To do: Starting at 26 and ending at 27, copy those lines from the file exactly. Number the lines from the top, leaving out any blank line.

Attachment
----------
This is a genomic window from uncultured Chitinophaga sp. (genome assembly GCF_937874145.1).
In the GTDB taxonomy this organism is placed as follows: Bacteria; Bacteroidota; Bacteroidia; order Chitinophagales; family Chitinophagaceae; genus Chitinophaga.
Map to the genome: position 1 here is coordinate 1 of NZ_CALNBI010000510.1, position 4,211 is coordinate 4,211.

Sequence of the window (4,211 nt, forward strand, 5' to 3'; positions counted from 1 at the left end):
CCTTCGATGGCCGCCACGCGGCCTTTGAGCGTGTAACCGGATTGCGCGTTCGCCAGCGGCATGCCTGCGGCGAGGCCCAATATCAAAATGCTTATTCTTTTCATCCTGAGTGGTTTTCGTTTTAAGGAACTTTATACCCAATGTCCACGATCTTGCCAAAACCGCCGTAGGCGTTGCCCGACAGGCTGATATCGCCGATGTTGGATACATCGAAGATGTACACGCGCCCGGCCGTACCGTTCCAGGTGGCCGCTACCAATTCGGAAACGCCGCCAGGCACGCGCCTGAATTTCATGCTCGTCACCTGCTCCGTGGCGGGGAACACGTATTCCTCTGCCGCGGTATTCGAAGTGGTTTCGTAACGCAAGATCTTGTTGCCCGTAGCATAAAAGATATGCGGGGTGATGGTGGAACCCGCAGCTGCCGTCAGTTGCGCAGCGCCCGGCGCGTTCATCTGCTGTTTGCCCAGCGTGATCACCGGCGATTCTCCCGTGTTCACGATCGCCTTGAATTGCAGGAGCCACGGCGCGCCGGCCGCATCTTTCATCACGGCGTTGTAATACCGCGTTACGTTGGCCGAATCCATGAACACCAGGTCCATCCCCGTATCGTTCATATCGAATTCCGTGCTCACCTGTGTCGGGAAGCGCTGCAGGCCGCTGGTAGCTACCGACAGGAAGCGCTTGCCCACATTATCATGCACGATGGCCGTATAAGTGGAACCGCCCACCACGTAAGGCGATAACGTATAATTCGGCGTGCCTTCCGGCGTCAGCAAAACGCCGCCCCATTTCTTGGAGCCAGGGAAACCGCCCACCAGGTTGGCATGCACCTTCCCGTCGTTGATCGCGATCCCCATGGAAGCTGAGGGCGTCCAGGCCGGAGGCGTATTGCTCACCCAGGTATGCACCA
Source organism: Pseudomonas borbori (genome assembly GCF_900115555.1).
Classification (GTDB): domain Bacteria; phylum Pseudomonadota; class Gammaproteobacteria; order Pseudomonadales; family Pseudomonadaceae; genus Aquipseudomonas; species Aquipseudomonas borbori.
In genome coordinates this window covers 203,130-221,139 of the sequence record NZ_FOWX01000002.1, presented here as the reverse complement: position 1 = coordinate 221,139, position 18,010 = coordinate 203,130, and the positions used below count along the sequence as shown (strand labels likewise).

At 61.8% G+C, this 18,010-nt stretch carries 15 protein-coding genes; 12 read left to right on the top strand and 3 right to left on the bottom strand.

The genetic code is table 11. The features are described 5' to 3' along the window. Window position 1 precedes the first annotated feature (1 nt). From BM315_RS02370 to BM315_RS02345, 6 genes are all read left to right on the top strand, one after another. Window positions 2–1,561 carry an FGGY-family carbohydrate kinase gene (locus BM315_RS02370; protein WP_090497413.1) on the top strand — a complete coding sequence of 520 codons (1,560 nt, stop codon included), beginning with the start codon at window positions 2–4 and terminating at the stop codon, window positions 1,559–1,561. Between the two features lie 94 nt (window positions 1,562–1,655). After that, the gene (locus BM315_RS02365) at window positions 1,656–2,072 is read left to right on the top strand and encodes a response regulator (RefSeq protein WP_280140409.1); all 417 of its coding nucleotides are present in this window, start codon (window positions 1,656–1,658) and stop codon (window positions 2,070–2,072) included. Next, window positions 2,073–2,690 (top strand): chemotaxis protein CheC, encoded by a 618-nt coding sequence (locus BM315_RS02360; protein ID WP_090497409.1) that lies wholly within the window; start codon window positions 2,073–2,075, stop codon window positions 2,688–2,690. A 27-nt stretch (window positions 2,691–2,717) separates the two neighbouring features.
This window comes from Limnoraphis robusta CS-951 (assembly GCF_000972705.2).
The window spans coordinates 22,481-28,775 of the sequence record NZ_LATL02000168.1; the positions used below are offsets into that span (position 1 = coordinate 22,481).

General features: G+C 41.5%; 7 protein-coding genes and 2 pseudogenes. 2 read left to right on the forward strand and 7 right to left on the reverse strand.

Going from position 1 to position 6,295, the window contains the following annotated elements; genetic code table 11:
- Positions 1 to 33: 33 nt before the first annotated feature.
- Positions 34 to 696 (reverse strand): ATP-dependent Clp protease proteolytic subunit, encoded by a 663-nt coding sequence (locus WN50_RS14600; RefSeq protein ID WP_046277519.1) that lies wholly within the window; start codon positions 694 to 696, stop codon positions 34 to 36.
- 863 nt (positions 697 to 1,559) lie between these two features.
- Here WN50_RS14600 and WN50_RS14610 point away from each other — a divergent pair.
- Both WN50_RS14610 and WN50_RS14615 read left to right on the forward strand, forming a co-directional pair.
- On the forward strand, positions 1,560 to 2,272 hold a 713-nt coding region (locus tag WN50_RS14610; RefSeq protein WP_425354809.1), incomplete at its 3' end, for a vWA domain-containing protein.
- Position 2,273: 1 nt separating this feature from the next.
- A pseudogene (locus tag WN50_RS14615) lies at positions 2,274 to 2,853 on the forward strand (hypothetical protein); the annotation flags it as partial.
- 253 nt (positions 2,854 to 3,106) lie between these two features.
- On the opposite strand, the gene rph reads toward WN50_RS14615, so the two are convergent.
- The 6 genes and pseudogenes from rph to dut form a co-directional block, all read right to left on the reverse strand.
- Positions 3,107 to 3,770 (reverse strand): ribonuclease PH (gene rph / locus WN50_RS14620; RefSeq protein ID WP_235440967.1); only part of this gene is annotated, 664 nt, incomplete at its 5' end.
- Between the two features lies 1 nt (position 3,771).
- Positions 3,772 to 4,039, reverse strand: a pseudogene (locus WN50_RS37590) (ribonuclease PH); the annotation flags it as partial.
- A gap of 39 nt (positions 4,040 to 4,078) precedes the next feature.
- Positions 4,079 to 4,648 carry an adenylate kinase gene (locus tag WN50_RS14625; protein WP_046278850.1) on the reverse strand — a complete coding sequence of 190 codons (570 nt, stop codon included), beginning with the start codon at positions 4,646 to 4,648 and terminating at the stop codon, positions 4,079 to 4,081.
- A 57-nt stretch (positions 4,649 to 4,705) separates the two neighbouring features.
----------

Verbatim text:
- Positions 3,107 to 3,770 (reverse strand): ribonuclease PH (gene rph / locus WN50_RS14620; RefSeq protein ID WP_235440967.1); only part of this gene is annotated, 664 nt, incomplete at its 5' end.
- Between the two features lies 1 nt (position 3,771).